Manufacturing technicians work with factory equipment and produce products. They monitor the quality of assembled products and create maintenance logs and reports on production results, according to company protocol.
The work can take place in a number of different industries, basically anywhere where the result of work is a physical product, from cars to airplanes, consumer electronics, engineering, computer or cell phone manufacturing, or even pharmaceutical production. Wherever there is machinery, you will find manufacturing technicians as well. And it is not just heavy machinery for mass production. Using hands and power tools are also on the repertoire of a manufacturing technician, as well as software operated production machines.
Regardless of the specific working environment, a lot of noise is to be expected, as well as a good amount of standing. Due to the noise, however, there is not a lot of socialization involved in this profession so this is one of the rare occasions where no one will be looking for excellent communication skills on your resume.
There is more than meets the eye when it comes to being a manufacturing technician. For example, did you know that they make an average of $17.43 an hour? That's $36,245 a year!
Between 2018 and 2028, the career is expected to grow -1% and produce -500 job opportunities across the U.S.
There are certain skills that many manufacturing technicians have in order to accomplish their responsibilities. By taking a look through resumes, we were able to narrow down the most common skills for a person in this position. We discovered that a lot of resumes listed analytical skills, communication skills and detail oriented.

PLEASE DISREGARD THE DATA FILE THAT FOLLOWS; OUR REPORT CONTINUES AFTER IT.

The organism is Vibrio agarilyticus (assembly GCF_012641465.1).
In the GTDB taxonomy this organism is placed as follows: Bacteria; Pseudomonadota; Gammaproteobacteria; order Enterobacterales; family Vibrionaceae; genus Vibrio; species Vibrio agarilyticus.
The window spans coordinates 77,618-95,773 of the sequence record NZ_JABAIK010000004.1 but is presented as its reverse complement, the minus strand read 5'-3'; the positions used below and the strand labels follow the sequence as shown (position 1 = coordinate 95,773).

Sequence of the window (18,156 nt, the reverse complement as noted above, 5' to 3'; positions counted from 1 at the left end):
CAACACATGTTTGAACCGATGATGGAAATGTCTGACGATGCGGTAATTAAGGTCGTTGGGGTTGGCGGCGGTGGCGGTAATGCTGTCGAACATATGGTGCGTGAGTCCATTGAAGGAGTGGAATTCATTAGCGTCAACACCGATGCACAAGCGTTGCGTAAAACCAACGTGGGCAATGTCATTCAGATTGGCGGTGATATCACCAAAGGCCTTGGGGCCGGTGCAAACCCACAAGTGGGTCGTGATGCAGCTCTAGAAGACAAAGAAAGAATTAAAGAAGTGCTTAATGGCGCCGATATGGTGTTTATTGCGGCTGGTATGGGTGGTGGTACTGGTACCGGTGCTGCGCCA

When it comes to the most important skills required to be a manufacturing technician, we found that a lot of resumes listed 6.8% of manufacturing technicians included gmp, while 5.5% of resumes included continuous improvement, and 5.4% of resumes included hand tools. Hard skills like these are helpful to have when it comes to performing essential job responsibilities.
When it comes to searching for a job, many search for a key term or phrase. Instead, it might be more helpful to search by industry, as you might be missing jobs that you never thought about in industries that you didn't even think offered positions related to the manufacturing technician job title. But what industry to start with? Most manufacturing technicians actually find jobs in the manufacturing and technology industries.
If you're interested in becoming a manufacturing technician, one of the first things to consider is how much education you need. We've determined that 31.4% of manufacturing technicians have a bachelor's degree. In terms of higher education levels, we found that 2.6% of manufacturing technicians have master's degrees. Even though some manufacturing technicians have a college degree, it's possible to become one with only a high school degree or GED.
Choosing the right major is always an important step when researching how to become a manufacturing technician. When we researched the most common majors for a manufacturing technician, we found that they most commonly earn bachelor's degree degrees or associate degree degrees. Other degrees that we often see on manufacturing technician resumes include high school diploma degrees or diploma degrees.
You may find that experience in other jobs will help you become a manufacturing technician. In fact, many manufacturing technician jobs require experience in a role such as machine operator. Meanwhile, many manufacturing technicians also have previous career experience in roles such as cashier or technician.